I visited Billingsgate Roman House and Baths as part of Open House London. There was a small queue to get in, as numbers down to the remains have to be restricted but it passed quickly and we were given an interesting talk about the remains while we waited. First discovered in 1848, outside of the arrangements for Open House London they can be visited at only certain times between April and November, so do check their website before making a visit.
Posts Tagged With: ruins
York has the longest and most well preserved medieval walls in England stretching 2 miles around the city. On my trip to York I only did a partial walk around on two separate days, one from Bootham Bar past York Minster and the other over the west corner, passing the railway station to Micklegate Bar.
Kirby Muxloe is an English Heritage property that was built by William, Lord Hastings, who owned Ashby de la Zouch Castle. Like that castle Kirby Muxloe Castle was built around an existing manor house around 1480.
Ashby de la Zouch Castle is an English Heritage property in Leicestershire, the ruins of a castle dating from the 15th century. The town of Ashby de la Zouch got its name from the Le Zouch family who owned the manor of Ashby in the 13th and 14th centuries. By 1472 William, Lord Hastings was transforming this manor into what would have been a magnificent castle that you can still appreciate from its remains.
St Bride’s is one of the oldest churches in London, dating back over 2,000 years. The current building was designed by Christopher Wren in 1627. It’s probably most famous for its spire, said to have inspired a baker to make what is now the traditional tiered wedding cake.
Chedworth Roman Villa is one of the largest Roman villas in Britain and was rediscovered by the Victorians over 150 years ago. Now in the care of the National Trust it’s a really impressive site allowing you access to the mosaic floors so typical of Roman buildings, as well as the bathhouse rooms.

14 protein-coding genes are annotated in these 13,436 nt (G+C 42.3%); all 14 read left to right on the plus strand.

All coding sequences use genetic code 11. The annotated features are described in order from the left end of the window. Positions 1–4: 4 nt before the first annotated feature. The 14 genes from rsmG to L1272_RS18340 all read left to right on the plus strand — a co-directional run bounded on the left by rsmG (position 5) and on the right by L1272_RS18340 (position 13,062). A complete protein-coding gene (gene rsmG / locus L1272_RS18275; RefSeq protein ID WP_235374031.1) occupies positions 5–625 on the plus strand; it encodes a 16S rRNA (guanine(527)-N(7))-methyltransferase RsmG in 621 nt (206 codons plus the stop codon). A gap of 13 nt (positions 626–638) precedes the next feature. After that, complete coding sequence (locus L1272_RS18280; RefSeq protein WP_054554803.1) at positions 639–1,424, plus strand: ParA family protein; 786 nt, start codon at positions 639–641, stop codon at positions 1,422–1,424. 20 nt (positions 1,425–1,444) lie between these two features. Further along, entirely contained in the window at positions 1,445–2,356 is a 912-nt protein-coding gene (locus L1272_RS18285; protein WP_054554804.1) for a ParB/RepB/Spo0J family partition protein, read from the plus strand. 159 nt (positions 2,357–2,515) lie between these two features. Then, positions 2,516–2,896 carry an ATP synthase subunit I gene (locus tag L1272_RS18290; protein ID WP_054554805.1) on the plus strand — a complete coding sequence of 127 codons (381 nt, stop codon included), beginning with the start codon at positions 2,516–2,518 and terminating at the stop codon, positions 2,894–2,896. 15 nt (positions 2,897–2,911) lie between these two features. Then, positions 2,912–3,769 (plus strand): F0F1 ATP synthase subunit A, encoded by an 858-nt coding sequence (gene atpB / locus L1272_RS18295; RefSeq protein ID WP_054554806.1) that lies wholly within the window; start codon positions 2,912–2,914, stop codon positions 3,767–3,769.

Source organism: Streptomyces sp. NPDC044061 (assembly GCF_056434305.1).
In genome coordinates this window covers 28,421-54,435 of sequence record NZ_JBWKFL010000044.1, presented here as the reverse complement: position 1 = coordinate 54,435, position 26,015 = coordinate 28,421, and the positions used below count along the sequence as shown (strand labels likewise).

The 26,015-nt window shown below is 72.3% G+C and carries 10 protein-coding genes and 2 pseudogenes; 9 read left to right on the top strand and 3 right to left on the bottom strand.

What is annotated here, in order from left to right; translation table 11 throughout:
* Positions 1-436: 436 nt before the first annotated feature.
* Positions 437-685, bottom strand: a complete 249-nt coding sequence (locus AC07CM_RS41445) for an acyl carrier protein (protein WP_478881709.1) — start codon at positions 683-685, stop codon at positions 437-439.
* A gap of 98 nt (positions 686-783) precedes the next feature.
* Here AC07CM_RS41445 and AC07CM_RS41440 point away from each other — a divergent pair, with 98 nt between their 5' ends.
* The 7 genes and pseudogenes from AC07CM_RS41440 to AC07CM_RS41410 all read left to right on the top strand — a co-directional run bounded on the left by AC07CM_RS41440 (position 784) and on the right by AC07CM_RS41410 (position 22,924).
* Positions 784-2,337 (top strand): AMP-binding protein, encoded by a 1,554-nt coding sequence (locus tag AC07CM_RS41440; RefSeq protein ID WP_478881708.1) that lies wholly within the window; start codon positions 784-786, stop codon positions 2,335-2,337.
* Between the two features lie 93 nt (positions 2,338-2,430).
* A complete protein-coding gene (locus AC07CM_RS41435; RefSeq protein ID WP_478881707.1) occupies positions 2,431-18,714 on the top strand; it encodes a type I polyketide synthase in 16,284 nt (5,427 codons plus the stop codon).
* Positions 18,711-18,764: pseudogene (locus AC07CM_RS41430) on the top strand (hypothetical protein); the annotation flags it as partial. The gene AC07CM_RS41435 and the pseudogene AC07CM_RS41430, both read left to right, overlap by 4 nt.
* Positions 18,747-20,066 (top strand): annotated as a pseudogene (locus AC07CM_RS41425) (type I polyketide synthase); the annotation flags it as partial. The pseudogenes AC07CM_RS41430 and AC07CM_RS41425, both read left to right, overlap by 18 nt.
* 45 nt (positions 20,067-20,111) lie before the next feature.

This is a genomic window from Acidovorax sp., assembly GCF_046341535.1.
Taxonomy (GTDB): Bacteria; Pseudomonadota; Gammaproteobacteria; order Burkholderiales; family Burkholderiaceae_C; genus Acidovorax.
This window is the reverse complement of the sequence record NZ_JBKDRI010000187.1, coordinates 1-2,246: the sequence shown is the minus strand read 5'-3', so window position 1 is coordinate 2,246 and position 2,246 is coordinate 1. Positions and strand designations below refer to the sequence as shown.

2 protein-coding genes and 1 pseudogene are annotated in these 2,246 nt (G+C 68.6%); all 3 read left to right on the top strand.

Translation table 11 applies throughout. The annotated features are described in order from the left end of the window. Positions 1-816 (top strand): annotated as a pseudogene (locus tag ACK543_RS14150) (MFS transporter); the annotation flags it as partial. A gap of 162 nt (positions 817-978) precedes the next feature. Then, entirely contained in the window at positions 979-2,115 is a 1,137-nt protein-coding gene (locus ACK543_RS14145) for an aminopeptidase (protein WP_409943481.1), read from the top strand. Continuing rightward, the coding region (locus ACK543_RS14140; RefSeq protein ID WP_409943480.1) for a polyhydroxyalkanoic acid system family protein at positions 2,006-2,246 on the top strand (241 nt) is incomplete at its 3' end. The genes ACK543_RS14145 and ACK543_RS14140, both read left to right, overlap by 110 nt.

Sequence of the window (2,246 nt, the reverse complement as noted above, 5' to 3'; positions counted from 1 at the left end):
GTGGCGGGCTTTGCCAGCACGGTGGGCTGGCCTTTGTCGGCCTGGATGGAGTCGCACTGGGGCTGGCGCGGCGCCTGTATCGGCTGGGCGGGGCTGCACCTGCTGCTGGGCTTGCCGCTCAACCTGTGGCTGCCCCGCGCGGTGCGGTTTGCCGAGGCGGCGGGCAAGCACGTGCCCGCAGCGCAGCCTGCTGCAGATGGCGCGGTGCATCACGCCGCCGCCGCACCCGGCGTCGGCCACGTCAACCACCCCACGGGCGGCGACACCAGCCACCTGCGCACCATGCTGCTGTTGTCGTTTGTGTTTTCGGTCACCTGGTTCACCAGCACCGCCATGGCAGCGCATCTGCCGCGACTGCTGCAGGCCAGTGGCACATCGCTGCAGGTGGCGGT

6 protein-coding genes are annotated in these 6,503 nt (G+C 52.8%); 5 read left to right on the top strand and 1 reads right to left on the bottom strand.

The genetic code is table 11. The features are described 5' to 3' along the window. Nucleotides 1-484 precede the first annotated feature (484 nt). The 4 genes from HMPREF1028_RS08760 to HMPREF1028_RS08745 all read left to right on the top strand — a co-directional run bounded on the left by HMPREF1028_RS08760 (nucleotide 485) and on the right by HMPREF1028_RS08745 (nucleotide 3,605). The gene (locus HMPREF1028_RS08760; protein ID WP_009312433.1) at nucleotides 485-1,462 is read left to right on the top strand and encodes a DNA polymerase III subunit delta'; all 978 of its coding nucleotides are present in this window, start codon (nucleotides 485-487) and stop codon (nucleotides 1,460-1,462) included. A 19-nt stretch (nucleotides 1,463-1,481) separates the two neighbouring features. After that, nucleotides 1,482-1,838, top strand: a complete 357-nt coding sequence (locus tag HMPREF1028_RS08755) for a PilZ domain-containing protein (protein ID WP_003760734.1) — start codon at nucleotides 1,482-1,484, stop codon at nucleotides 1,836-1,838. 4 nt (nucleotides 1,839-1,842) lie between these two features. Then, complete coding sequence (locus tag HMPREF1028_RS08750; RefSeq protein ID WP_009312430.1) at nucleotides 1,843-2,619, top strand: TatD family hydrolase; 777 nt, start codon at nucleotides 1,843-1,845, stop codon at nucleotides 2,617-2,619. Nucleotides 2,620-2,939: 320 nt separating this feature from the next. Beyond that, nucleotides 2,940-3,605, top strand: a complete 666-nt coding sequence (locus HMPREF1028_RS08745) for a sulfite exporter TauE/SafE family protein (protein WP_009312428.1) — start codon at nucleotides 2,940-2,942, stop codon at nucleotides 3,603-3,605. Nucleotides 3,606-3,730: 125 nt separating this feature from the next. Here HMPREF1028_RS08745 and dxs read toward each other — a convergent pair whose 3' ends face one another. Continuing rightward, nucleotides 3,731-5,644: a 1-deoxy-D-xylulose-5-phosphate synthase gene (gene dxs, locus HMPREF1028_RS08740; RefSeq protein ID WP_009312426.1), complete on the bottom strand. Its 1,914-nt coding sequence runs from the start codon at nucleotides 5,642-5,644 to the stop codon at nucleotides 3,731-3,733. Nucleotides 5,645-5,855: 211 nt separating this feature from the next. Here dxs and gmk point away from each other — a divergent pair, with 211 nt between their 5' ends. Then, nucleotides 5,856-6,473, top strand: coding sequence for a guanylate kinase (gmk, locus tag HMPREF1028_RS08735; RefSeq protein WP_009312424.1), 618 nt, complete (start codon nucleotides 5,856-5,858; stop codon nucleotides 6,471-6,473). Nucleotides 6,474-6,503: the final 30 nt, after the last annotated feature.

On the same day I visited the Monument to the Great Fire of London I walked a little further down the road until I came to St Dunstan in the East, a Church of England church built around 1100 that was badly damaged in the Great Fire of London in 1666.
One of the places I most wanted to see on my recent visit to Worcester was Witley Court. It is an English Heritage property, roughly half an hour from Worcester. Despite the fact they have a somewhat irregular timetable, I easily managed to get there and back on public transport, and was even dropped off and picked up at the entrance, thanks to a very friendly bus driver.
I decided it would be a good idea to take advantage of the excellent weather we’d been having at the end of July and head out into the countryside. I picked Rufford Abbey Country Park because as well as a lake and woodland walks there are also the ruins of an Abbey to explore. Plus, I haven’t actually been there since a school trip when I was in primary school.